Tuesday, 10 November 2015

Heinkel He219 Uhu. Operational history and developments. Part 2 . German Dzib-Compiler-

Operational History
A production He 219 A with Hirschgeweih VHF Radar Antennas.
The He 219 had an auspicious combat debut. On the night of 11-12 june1943,  Werner Streib fle the V9 and shot down five bombers between 01:05 and 02: 22 hours, before crashing on landing. (3)(4) Claims have been made that, "In the next ten days the three Heinkel He 219A-0 pre-production aircraft would shoot down a total of 20 RAF aircraft, including six of the previously "untouchable" de Havilland Mosquito fighter-bombers. Greatly encouraged, Kammhuber continued to press for immediate production." (5) No record of corresponding Mosquito losses or any documentary evidence exists, that He 219 pilots claimed six Mosquitos. (6)(7)(8)(9)
The first major production series was the He 219 A-0, although initially the preproduction series, it matured into a long running production series, due to numerous changes incorporated into the design, along with the cancellation of several planned variants. Production problems as a result of Allied bombing in March meant the A-0 did not reach Luftwaffe units until October           1943. (10)  The A-0 was usually armed with two 20 mm MG 151/20 cannon in the wing roots and up to four 20 mm or 30 mm cannon in a ventral weapons bay. The first 10–15 aircraft were delivered with the 490 MHz UHF-band FuG 212 "Lichtenstein" C-1 radar with a 4 × 8-dipole element Matratzeantenna array. 104 He 219 A-0s were built until the summer of 1944, the majority of them at EHW (Ernst Heinkel Wien) or Heinkel-Süd in Wien-Schwechat.

The first planned version to reach production was the He 219 A-2 model, which had longer engine nacelles containing extra fuel tanksunitized 1670 PS DB 603AA engines with higher critical altitude and often also two 30 mm (1.18 in) MK 108 cannon, as an offensive Schräge Musik upward-firing system in the rear fuselage. With Schräge Musik, the ventral weapons bay held two cannon due to space limitations. (11) The A-2 featured an updated, 90 MHz VHF-band Telefunken FuG 220 Lichtenstein SN-2 radar system, complete with its larger, high-drag 4 × 2-dipole element Hirschgeweih aerials. It initially had a longer minimum range than the C-1 radar but improved accuracy and resolution and was also less vulnerable to chaff jamming, through the late summer of 1944. A total of 85 He 219 A-2s were built until November 1944, most at EHR (Ernst Heinkel Rostock) orHeinkel-Nord in Rostock-Marienehe (now Rostock-Schmarl).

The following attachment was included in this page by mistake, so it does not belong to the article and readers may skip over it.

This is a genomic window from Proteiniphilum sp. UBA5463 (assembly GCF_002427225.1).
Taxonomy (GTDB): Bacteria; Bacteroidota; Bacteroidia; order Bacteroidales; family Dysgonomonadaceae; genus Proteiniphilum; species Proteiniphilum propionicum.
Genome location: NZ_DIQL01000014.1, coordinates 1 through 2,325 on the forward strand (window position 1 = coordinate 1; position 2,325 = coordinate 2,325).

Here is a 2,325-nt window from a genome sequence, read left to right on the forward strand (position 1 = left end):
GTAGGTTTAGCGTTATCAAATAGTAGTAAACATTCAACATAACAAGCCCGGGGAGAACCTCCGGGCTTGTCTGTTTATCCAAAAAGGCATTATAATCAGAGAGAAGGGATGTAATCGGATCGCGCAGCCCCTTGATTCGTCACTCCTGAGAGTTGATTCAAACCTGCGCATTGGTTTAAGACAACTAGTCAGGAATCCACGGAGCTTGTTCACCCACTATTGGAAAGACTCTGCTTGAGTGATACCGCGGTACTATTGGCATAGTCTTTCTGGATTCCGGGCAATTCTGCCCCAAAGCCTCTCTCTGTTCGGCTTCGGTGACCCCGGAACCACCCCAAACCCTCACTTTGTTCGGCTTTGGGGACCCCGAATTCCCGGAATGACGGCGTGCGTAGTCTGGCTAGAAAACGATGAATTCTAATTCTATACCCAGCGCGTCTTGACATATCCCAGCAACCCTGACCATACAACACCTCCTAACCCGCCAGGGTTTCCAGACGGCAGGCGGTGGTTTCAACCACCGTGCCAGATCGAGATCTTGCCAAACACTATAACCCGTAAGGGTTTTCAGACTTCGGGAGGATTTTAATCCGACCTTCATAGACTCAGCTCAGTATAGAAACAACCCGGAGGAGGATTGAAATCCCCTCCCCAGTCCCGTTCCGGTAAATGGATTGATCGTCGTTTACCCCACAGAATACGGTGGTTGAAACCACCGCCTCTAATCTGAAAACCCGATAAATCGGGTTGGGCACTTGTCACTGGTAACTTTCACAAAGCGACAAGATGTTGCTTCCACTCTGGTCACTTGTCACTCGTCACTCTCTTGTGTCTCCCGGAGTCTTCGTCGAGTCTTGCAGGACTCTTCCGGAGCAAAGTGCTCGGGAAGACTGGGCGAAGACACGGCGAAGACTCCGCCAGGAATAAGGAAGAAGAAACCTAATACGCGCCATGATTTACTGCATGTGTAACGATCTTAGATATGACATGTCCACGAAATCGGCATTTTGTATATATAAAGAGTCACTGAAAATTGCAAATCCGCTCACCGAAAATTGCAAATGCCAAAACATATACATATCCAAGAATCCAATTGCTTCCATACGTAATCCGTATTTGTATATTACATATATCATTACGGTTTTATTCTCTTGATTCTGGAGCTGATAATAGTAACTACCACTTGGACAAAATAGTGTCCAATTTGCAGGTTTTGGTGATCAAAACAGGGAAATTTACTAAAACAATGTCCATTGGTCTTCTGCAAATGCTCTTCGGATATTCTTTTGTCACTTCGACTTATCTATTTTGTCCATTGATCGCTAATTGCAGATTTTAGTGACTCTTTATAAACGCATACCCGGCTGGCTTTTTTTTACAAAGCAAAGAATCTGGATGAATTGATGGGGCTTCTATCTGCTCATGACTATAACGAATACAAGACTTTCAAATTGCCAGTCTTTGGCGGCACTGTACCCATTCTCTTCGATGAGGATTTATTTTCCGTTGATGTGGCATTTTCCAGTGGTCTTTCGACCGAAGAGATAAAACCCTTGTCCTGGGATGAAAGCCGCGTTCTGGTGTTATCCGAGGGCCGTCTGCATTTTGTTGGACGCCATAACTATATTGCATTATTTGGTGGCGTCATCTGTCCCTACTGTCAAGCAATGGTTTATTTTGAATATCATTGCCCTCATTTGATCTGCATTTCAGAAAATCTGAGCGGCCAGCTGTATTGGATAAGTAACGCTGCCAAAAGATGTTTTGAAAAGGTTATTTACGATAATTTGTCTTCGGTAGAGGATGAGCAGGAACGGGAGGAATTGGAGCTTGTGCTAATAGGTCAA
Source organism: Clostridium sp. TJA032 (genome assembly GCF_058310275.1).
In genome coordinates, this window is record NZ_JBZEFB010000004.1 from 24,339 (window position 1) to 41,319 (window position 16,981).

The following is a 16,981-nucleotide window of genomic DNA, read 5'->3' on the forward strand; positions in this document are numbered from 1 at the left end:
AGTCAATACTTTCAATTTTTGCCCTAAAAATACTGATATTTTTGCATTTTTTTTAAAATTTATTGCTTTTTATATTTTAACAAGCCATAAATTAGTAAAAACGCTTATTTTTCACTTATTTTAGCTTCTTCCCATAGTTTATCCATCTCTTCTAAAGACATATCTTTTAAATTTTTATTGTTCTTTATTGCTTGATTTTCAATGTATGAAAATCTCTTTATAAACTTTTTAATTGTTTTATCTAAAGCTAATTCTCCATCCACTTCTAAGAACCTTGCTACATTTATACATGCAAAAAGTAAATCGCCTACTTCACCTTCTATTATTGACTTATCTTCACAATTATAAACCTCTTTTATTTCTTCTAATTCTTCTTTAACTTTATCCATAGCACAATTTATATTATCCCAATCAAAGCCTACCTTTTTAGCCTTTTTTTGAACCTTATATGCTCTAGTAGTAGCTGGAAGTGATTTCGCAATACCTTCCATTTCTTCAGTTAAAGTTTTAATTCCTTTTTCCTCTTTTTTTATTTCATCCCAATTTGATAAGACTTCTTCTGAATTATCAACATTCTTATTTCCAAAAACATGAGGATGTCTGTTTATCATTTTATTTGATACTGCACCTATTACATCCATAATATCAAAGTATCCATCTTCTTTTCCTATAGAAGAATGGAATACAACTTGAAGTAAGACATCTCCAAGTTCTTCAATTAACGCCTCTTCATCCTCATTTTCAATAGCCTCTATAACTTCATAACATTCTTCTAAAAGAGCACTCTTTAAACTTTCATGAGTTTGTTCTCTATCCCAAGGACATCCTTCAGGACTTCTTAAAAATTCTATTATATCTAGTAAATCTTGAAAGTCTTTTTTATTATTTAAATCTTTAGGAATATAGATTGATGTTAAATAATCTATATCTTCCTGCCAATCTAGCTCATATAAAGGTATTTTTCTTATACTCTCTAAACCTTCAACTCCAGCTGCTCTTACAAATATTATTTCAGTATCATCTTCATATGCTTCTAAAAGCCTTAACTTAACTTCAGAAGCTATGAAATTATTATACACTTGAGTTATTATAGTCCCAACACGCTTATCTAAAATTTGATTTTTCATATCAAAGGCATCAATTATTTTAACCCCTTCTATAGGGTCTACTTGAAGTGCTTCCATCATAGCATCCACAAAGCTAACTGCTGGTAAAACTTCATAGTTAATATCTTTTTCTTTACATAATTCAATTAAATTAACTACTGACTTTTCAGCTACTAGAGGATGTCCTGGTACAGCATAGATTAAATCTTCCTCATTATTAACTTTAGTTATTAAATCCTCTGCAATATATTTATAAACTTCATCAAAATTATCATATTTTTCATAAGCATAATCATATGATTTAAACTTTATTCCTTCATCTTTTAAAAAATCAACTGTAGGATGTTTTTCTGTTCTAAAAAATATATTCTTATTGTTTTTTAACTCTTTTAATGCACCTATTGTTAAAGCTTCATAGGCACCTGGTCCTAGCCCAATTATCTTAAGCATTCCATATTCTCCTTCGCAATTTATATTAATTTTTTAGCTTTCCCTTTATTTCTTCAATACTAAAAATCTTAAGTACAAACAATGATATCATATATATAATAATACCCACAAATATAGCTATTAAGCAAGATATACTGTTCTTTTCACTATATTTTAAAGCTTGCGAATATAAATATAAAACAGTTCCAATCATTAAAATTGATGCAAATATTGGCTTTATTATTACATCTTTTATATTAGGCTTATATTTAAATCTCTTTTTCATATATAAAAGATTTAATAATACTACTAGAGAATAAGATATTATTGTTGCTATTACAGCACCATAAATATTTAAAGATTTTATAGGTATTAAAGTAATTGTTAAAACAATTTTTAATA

The He 219 was a capable fighter aircraft and the pilots were free to hunt down any detected Allied bombers. Ground control sent the aircraft into the right area, where the pilots took over and guided themselves towards the bombers with the Lichtenstein VHF radar's information. The SN-2 radar's 4 km (3 mi) range was greater than the distance between the bombers. While the performance of the A-2 was not extraordinary—approximately 580 km/h (360 mph) speed—it was enough of an advance over the Messerschmitt Bf 110 Gs and Dornier Do 217 Ns, for the crew to chase several bombers in a single sortie.

To improve its ability to intercept the Mosquito, the He 219 had excess weight removed. With some weapon and radio systems deleted, the aircraft was able to attain a speed of 650 km/h (400 mph). This version was given the designation A-6. None of these were produced but similar weight saving measures could be done at the unit level.
The last major production version was the A-7 with improved, unitized DB 603E engines. The A-7 typically had two 20 mm MG 151/20 cannon in the wing roots (inboard of the propeller arcs), two 20 mm MG 151/20 in the ventral weapons bay and two 30 mm (1.18 in) MK 108s as Schräge Musik. Production of 210 aircraft was to start November/December 1944 but the number produced is not known as original documents have been lost or contained no sub-version number.

Further developments

The troublesome Jumo 222 multibank engine, meant for the He 219B and -C subtypes
The follow-on series to the He 219As in service was to be the He 219B fitted with new but
troublesome 1,864 kW (2,500 hp) Junkers Jumo 222A/B 24-cylinder engines—a multibank, liquid-cooled inline engine, with six rows of cylinder blocks having four cylinders each—which would have allowed the He 219 to reach 700 km/h (440 mph), each of which were almost the same displacement in their A/B and E/F versions and only very slightly heavier, compared to the Double Wasp radial engines in the American P-61 night fighter. The He 219B wing, was also to have had an increased span of 22.06 m (72.38 ft) for better high altitude performance. The Jumo 222 did not reach production status, with just under 300 examples built in at least three differing displacement sizes. Only a few test machines were fitted for the engines; some additional airframes with the enlarged wing, were slated to fly with high-altitude versions of the DB 603 but only one or two test machines flew with them.